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Payback: Making Innovation Count in Uncertain Times

Executive Summary

Pharmaceutical innovation is not generating payback, the equation for which--and the cash-flow goals--are changing radically. That means that companies must re-think innovation, based on its ability to help companies navigate the four key S-Factors of the cash curve: start-up costs, speed to market, support costs, and scale operations. Some innovations will negotiate this and generate payback; others with apparently equal potential will dawdle in a single phase, consuming cash.

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Payback II: Medical Devices Ride the Cash Curve

The medical device industry has generated returns over the past decade that exceed pharmaceuticals and many other sectors. These returns have been driven by payback on innovation, which the authors from the Boston Consulting Group define as generating cash returns from innovation. Device executives, on the other hand, have generated payback by deftly managing the four S-Factors: start-up costs, speed-to-market, support costs, and scale operations. The challenge for device companies will be maintaining these returns in the face of increased investment in this sector and the threat of health care spending constraints.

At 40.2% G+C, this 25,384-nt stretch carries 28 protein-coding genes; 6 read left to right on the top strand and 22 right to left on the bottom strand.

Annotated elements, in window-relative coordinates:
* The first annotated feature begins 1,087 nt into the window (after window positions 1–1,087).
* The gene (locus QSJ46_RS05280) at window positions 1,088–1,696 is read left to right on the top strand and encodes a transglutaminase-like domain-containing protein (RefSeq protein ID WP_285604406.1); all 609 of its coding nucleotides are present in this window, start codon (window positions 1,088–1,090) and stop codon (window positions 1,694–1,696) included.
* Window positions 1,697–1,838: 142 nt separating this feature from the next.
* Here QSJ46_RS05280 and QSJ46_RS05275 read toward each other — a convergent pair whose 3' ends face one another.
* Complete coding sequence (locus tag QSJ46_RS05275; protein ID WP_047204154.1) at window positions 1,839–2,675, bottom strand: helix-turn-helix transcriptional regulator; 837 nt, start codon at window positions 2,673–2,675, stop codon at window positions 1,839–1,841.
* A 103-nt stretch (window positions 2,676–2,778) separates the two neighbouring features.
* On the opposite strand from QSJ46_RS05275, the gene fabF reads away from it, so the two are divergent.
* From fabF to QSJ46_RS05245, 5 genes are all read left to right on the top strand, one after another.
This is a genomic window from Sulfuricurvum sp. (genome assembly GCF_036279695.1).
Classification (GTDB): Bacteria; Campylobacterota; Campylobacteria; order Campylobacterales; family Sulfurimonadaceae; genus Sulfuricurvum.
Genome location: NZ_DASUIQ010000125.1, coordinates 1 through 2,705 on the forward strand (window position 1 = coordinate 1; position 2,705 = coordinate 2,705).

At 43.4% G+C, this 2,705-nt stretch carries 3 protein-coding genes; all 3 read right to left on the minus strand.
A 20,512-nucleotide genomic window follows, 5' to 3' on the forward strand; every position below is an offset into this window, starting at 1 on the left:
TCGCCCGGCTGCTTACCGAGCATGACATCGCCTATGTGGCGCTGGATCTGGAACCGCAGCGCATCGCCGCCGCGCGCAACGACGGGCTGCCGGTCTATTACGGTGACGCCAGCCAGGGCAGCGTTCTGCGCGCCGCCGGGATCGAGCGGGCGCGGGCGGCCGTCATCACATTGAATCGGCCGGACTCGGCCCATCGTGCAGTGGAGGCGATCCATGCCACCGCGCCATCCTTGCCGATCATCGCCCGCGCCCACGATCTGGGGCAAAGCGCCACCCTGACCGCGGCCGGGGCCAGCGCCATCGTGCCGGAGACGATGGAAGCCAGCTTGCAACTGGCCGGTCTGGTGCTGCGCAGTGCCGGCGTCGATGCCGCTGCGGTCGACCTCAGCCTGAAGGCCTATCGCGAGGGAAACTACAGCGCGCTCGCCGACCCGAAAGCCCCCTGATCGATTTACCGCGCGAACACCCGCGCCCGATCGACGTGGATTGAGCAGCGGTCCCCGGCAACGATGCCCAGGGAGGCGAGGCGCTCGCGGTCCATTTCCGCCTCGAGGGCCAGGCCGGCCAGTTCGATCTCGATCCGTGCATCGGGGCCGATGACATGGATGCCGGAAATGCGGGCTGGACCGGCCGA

Payback II: Medical Devices Ride the Cash Curve

The medical device industry has generated returns over the past decade that exceed pharmaceuticals and many other sectors. These returns have been driven by payback on innovation, which the authors from the Boston Consulting Group define as generating cash returns from innovation. Device executives, on the other hand, have generated payback by deftly managing the four S-Factors: start-up costs, speed-to-market, support costs, and scale operations. The challenge for device companies will be maintaining these returns in the face of increased investment in this sector and the threat of health care spending constraints.

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